"Passed at eleven o' clock, on Friday, the twenty-seventh day of December, eighteen hundred and eleven, at a called meeting of the Common Council for the city of Richmond, held at the capitol in the said city.

"In testimony whereof, the president hath caused the seal of the said city to be hereto affixed, and hath subscribed the same with his name.

Wm. C. Williams

The above Ordinance was ammended as the decision to use the theater site was occasioned by facts first stated Historic Marker in a Common Council resolution of December 28th:

"Whereas, it is represented to the President and Common Council of the city of Richmond, in Common Hall assembled, that the remains of their unfortunate fellow-citizens who perished in the conflagration of the Theatre, on the night of the twenty-sixth instant, cannot with convenience be removed from the spot on which they were found, and some of them were so far consumed as to fall to ashes, and that it would be more satisfactory to their relations that they should be interred on the spot where they perished, and that the site of the Theatre should be consecrated as the sacred deposit of their bones and ashes..."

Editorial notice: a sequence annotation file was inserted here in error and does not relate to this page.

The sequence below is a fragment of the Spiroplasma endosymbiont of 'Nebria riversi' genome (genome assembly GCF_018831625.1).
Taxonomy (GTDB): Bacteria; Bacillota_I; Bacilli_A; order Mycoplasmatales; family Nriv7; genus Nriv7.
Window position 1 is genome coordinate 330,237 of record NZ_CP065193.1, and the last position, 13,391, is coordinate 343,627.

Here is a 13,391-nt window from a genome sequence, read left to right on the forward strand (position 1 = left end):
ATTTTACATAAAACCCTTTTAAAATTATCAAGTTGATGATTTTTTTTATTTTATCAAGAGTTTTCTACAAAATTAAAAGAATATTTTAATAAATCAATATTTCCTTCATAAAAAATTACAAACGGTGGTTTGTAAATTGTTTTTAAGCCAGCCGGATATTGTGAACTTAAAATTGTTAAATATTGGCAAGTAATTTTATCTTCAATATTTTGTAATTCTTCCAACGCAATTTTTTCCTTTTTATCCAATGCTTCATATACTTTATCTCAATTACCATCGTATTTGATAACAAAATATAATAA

After several months the city leaders finally decided to build a church as a monument to the dead on the exact spot where the tragic fire took place. Below is the ordinance outlining that decision.


"To amend the several ordinances concerning the conflagration of the Theatre in the city of Richmond:

"WHEREAS, It has been represented to this Hall by the committee appointed to superintend the erection of a monument on the site of the late Theatre, that an arrangement, pleasing to them and conducive to the object contemplated by the Hall, may be made with the 'Association for building a church on Shockoe Hill' in this city, whereby it is proposed to unite all sums of money which were intended to be applied to the erection of a monument with the funds of the aforesaid Association, which aggregate sum shall be applied to the purpose of purchasing the whole lot of ground whereon the Theatre lately stood, and of erecting thereon a monmental[sic] church, under the direction and control of the persons who have been made known to this Hall as being acceptable to all the parties;

"1. Be it therefore ordained, by the president and Common Council of the city of Richmond, in Common Hall assembled, and it is hereby ordained by authority of the same, that Dr. John Brockenbrough, Michael W. Hancock, and John G. Gamble, be, and they, or a majority of them, are hereby authorized and empowered to draw upon the Chamberlain of this city for a sum or sums not exceeding five thousand dollars, and the Chamberlain is hereby required to pay the same out of any funds in his hands at the time such drafts shall be presented which have not otherwise been appropriated.